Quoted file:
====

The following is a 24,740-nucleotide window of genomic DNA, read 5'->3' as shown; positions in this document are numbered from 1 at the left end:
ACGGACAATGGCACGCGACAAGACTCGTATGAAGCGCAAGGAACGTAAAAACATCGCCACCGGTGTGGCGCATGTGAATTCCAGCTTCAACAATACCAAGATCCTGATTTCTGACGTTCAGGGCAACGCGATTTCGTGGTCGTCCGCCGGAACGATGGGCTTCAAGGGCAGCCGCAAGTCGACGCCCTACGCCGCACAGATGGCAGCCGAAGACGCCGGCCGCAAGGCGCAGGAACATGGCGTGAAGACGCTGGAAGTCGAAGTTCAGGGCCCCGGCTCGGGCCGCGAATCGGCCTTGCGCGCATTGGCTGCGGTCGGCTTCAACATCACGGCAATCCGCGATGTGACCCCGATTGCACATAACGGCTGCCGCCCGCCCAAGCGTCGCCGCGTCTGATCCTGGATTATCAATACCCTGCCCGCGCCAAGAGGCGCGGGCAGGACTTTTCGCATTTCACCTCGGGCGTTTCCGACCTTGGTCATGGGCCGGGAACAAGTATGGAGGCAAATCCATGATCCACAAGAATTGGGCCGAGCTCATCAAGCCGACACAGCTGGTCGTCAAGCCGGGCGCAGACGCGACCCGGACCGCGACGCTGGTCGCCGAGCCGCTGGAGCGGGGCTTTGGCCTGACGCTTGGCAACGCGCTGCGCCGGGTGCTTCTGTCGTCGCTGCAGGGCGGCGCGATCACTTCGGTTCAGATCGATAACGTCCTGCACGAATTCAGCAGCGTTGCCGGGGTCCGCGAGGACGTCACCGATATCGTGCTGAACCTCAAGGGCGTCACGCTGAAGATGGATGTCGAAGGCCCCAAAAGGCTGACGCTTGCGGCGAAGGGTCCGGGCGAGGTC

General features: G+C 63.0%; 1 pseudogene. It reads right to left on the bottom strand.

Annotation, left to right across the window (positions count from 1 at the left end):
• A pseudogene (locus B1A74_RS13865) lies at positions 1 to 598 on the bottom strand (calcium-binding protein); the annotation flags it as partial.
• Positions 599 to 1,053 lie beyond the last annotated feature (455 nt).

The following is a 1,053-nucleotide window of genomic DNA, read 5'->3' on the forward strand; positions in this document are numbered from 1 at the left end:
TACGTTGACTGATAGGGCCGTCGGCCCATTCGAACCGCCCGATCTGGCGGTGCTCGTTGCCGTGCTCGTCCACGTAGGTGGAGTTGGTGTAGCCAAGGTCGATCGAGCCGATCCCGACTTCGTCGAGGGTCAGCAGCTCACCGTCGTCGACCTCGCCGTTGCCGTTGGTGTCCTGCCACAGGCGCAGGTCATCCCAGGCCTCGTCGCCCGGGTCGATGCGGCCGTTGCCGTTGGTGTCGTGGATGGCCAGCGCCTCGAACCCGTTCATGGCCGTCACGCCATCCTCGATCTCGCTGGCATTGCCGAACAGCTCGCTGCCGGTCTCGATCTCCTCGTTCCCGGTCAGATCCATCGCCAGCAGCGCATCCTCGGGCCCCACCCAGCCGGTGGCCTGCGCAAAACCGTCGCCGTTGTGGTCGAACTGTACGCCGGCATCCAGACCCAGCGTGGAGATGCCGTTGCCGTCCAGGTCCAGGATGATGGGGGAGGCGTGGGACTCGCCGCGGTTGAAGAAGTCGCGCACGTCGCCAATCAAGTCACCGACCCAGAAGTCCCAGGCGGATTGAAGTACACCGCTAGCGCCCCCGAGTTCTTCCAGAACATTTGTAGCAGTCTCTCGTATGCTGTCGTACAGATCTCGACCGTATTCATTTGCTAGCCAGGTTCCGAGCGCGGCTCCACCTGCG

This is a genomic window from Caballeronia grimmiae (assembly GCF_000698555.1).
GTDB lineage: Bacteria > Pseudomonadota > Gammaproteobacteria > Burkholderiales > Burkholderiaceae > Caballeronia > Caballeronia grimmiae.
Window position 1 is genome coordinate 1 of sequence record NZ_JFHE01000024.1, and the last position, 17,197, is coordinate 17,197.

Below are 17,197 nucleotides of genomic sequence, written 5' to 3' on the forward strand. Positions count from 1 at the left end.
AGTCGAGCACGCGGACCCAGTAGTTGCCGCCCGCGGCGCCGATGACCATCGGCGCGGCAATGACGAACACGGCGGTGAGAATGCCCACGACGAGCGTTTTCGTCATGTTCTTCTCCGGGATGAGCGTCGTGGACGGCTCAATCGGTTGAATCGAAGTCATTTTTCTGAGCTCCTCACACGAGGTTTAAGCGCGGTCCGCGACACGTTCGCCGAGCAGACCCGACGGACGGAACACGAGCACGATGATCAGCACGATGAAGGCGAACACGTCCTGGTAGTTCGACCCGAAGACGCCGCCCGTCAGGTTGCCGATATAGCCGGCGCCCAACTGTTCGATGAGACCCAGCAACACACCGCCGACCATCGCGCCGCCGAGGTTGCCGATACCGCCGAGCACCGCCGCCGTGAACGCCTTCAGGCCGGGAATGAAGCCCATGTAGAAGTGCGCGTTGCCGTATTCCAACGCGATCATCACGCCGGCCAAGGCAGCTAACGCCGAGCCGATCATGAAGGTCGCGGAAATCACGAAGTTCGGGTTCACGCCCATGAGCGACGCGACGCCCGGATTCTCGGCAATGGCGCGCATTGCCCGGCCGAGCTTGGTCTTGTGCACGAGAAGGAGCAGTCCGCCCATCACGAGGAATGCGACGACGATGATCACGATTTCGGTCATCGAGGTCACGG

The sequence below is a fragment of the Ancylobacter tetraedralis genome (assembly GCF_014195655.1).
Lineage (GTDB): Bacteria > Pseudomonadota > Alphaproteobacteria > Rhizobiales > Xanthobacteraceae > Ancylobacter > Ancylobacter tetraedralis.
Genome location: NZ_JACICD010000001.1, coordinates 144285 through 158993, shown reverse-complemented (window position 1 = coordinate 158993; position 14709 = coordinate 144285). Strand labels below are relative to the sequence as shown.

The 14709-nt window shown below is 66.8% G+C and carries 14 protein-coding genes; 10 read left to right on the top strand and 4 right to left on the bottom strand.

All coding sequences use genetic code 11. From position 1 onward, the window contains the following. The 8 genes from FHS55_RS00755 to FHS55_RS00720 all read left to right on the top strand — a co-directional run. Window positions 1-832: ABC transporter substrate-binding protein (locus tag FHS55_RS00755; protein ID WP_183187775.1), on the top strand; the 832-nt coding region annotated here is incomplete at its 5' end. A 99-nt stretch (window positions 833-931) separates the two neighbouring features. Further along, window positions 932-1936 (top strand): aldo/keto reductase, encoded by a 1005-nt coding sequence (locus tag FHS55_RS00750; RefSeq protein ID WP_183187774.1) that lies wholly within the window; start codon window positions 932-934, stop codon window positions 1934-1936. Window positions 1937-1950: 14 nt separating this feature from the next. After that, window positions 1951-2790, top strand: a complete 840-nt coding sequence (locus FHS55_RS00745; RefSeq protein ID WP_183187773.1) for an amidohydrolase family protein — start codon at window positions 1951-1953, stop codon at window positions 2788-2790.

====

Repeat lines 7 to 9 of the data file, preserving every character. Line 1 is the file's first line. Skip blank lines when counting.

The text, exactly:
The following is a 1,053-nucleotide window of genomic DNA, read 5'->3' on the forward strand; positions in this document are numbered from 1 at the left end:
TACGTTGACTGATAGGGCCGTCGGCCCATTCGAACCGCCCGATCTGGCGGTGCTCGTTGCCGTGCTCGTCCACGTAGGTGGAGTTGGTGTAGCCAAGGTCGATCGAGCCGATCCCGACTTCGTCGAGGGTCAGCAGCTCACCGTCGTCGACCTCGCCGTTGCCGTTGGTGTCCTGCCACAGGCGCAGGTCATCCCAGGCCTCGTCGCCCGGGTCGATGCGGCCGTTGCCGTTGGTGTCGTGGATGGCCAGCGCCTCGAACCCGTTCATGGCCGTCACGCCATCCTCGATCTCGCTGGCATTGCCGAACAGCTCGCTGCCGGTCTCGATCTCCTCGTTCCCGGTCAGATCCATCGCCAGCAGCGCATCCTCGGGCCCCACCCAGCCGGTGGCCTGCGCAAAACCGTCGCCGTTGTGGTCGAACTGTACGCCGGCATCCAGACCCAGCGTGGAGATGCCGTTGCCGTCCAGGTCCAGGATGATGGGGGAGGCGTGGGACTCGCCGCGGTTGAAGAAGTCGCGCACGTCGCCAATCAAGTCACCGACCCAGAAGTCCCAGGCGGATTGAAGTACACCGCTAGCGCCCCCGAGTTCTTCCAGAACATTTGTAGCAGTCTCTCGTATGCTGTCGTACAGATCTCGACCGTATTCATTTGCTAGCCAGGTTCCGAGCGCGGCTCCACCTGCG

This is a genomic window from Caballeronia grimmiae (assembly GCF_000698555.1).